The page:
"The stunning new novel from the New York Times bestselling author of Open House and Never Change."
"Elizabeth Berg is the author of the New York Times bestsellers Never Change and Open House, which was an Oprah's Book Club selection in 2000. Joy School was selected as American Library Association Best Book of the Year. Elizabeth Berg won the 1997 New England Bookseller's Award for her novels. A former nurse, she lives in Chicago."
A polio victim and her 13-year-old daughter work miracles from their Tupelo, Miss., home during the summer of 1964 in Berg's latest carefully calibrated domestic drama (after The Year of Pleasures). Having contracted polio at 22 while pregnant, Paige Dunn delivers her baby from an iron lung, and ends up raising her daughter, Diana, alone after her husband divorces her. Able to move only her head, Paige requires round-the-clock nursing care that social services barely cover. Now 13, Diana has taken over the night shift to save them money, sharing her mother's care with no-nonsense African-American day worker Peacie, who is protective of Paige and unforgiving of Diana's adolescent yearning for freedom. Paige is a paragon of kindness and wisdom, even in the face of less-than-charitable charity by petty small-town residents, while Diana and Peacie consistently lock horns. But when Peacie's boyfriend, LaRue, ventures down the perilous path of helping register black voters during this Freedom Summer and trouble follows him, Diana will gain compassion thanks to her mother's selfless aid to LaRue and Peacie. As the novel (based on a true story) is set in Tupelo, the specter of Elvis Presley naturally intrudes, for an over-the-top, heartrending finale. Agent, Lisa Bankoff. (Apr.) Copyright 2005 Reed Business Information.
Adult/High School-As a student nurse, Paige Dunn once took care of Elvis Presley's mother in Tupelo, MS. She contracted polio while pregnant with her daughter and is paralyzed from the neck down. Deserted by her husband and on welfare, Paige relies on Peacie, her black daytime caregiver, and on her daughter, Diana, now 13, for help at night. The teen is devoted to her beautiful, talented mother, yet at times is resentful that her mother's needs must come before her own. When the girl wins $2500 in a contest, Paige gives most of the money to Peacie for medical care for her boyfriend, who was badly beaten for participating in a civil rights demonstration. When their social worker learns that the money that would have provided for a nighttime caregiver has been used for other expenses, she demands that the situation be remedied. Diana writes to Elvis, enclosing a song her mother had written long ago, he responds with a visit to Paige, and suddenly their life is made infinitely easier. Full of humor, devoid of self-pity, with lively characters that rise above their circumstances, this is the story of an adolescent accepting adult responsibilities, encountering the temptations of boys and booze, and experiencing the tensions between race and class in the 1960s. -Molly Connally, Chantilly Regional Library, Fairfax County, VA Copyright 2006 Reed Business Information.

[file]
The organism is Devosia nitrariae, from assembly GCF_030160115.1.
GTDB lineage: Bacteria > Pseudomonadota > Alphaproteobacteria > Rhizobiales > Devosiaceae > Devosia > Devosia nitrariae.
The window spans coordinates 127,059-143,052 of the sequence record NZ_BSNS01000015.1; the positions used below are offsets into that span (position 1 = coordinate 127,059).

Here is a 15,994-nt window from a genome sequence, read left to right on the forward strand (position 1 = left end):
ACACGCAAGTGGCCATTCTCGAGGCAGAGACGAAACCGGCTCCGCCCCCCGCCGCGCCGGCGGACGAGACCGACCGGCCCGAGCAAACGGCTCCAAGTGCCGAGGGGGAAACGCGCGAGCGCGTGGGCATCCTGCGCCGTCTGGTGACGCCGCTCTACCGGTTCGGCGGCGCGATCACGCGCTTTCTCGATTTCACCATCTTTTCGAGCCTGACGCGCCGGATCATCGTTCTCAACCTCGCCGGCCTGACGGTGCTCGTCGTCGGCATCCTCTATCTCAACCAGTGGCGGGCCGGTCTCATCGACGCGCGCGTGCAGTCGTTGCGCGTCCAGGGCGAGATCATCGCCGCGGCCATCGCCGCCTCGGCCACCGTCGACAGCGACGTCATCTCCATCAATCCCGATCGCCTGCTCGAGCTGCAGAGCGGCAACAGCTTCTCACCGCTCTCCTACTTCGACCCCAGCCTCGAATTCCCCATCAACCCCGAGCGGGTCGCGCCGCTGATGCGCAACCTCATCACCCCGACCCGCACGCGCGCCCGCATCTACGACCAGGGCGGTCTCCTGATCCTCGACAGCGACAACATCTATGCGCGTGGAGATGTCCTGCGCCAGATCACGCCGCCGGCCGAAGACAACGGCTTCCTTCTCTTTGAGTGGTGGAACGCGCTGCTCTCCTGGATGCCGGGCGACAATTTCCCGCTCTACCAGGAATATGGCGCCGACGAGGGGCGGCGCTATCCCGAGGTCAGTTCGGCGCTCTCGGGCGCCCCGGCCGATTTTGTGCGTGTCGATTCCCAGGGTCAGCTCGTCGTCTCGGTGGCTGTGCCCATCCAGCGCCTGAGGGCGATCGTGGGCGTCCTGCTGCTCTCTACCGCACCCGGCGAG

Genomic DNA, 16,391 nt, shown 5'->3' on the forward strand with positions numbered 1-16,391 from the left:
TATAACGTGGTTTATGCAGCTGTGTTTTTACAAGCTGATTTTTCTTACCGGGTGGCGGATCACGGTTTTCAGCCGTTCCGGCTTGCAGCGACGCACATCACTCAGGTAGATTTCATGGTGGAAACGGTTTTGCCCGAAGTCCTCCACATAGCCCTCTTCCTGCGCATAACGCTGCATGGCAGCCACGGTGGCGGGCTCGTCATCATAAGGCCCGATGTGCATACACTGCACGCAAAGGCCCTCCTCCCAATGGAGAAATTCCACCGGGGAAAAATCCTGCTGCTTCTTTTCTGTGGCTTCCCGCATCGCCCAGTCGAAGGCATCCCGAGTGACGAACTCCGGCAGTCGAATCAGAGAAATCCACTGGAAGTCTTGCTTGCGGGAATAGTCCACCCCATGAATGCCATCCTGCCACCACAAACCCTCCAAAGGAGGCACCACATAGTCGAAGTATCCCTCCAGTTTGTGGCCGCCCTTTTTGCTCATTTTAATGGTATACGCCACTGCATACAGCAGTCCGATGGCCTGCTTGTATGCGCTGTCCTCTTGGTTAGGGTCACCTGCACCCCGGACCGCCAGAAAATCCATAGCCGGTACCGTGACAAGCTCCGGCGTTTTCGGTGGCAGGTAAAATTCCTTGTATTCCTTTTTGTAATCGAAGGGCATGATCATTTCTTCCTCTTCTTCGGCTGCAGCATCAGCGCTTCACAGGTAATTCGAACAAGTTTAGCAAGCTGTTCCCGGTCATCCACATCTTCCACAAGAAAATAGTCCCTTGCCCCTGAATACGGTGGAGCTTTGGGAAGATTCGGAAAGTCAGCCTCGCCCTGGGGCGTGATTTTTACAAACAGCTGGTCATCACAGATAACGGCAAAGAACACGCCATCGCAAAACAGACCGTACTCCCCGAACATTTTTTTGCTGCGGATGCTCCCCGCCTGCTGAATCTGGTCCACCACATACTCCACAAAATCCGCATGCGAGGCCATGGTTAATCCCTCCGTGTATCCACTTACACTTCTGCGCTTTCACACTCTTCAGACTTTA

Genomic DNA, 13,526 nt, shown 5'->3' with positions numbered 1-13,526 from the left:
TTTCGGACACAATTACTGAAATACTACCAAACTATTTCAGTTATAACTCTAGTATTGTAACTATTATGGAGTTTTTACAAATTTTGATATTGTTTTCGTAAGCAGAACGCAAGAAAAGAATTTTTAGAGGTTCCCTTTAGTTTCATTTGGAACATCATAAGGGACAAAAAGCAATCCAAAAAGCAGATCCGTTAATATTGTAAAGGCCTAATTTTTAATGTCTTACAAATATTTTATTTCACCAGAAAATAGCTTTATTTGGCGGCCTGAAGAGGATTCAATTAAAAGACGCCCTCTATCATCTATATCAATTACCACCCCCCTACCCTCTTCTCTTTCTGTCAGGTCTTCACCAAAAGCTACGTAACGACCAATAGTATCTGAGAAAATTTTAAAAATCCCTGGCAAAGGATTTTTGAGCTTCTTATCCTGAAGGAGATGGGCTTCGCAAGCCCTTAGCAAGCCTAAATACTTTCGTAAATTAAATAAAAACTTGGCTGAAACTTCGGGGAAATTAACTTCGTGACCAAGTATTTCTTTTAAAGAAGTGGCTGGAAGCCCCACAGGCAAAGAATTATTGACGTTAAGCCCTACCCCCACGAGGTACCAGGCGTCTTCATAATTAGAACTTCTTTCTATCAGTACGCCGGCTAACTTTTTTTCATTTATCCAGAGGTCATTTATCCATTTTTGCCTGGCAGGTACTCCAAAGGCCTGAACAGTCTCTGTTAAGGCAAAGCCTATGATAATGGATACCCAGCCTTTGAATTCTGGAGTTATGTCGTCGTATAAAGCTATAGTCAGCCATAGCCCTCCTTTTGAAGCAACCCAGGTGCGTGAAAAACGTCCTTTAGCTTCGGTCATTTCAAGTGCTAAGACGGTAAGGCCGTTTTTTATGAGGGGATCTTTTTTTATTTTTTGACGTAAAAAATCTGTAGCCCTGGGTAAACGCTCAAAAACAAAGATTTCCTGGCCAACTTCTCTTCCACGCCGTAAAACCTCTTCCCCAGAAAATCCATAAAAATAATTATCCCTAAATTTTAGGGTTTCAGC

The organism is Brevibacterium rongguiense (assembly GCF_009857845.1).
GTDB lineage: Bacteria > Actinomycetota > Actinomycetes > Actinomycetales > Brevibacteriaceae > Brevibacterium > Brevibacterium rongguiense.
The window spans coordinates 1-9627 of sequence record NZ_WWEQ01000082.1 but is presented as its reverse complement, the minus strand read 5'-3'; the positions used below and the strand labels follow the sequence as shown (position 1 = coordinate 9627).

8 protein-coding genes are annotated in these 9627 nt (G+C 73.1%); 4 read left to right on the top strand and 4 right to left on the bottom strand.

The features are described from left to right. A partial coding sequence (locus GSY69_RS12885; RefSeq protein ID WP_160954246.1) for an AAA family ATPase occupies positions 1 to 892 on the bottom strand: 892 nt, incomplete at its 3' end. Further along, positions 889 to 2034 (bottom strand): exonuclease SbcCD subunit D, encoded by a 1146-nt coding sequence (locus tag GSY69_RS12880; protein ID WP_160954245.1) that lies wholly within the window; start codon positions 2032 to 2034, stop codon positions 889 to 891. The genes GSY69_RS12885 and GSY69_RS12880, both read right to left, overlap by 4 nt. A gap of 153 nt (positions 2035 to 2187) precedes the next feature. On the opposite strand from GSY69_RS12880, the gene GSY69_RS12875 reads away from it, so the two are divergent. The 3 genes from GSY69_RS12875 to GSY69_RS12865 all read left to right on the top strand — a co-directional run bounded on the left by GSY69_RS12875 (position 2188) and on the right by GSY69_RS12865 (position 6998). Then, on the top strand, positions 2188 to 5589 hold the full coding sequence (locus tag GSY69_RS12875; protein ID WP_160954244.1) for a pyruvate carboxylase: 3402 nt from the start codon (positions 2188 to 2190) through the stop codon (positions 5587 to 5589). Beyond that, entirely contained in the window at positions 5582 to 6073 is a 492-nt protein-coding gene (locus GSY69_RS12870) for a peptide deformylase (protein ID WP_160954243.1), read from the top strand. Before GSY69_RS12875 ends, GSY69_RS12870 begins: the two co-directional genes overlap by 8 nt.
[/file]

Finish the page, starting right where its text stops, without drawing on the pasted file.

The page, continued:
Based in truth, this book seems more like a fairy tale than Berg's normal fare creating a poignant and moving tale of regular people and their slightly offbeat lives. Paige Dunn contracts polio while pregnant and delivers her daughter Diana while in an iron lung. Told from 13-year-old Diana's perspective in 1964 Tupelo, MS, the story is about home life with divorced and handicapped Paige and her cranky caretaker, Peacie, and it is anything but calm and peaceful. Overall, it is a moving tale of the small joys of life, complete with a peek at the Civil Rights Movement. The Elvis Presley aspect of the work is a bit over the top, though, and helps make this more of a melodrama than a testament to a strong woman and her family and friends. The author's reading adds an extra dimension to a somewhat disappointing story. Berg's fans will enjoy it nonetheless; recommended for larger collections. Denise A. Garofalo, Astor Home for Children, Rhinebeck, NY Copyright 2006 Reed Business Information.
Praise for Elizabeth Berg: 'Berg oozes warmth, wisdom and
generosity of spirit. Her writing is quite brilliant, as soft as a
kiss, as sharp as a knife. An American Maeve Binchy, a modern-day
Jane Austen, whatever praise you heap on Elizabeth Berg, she
probably deserves it.' Anna Maxted
Berg knows her characters intimately-she gets under their skin and leaves the reader with an indelible impression of lives challenged and changed.' The Seattle Times
Heartwrenching-Hilarious-Berg sits somewhere between Anne Tyler
and Alice Hoffman.' Chicago Sun-Times
Maybe Freud didn't know the answer to what women want, but Elizabeth Berg certainly does.' USA Today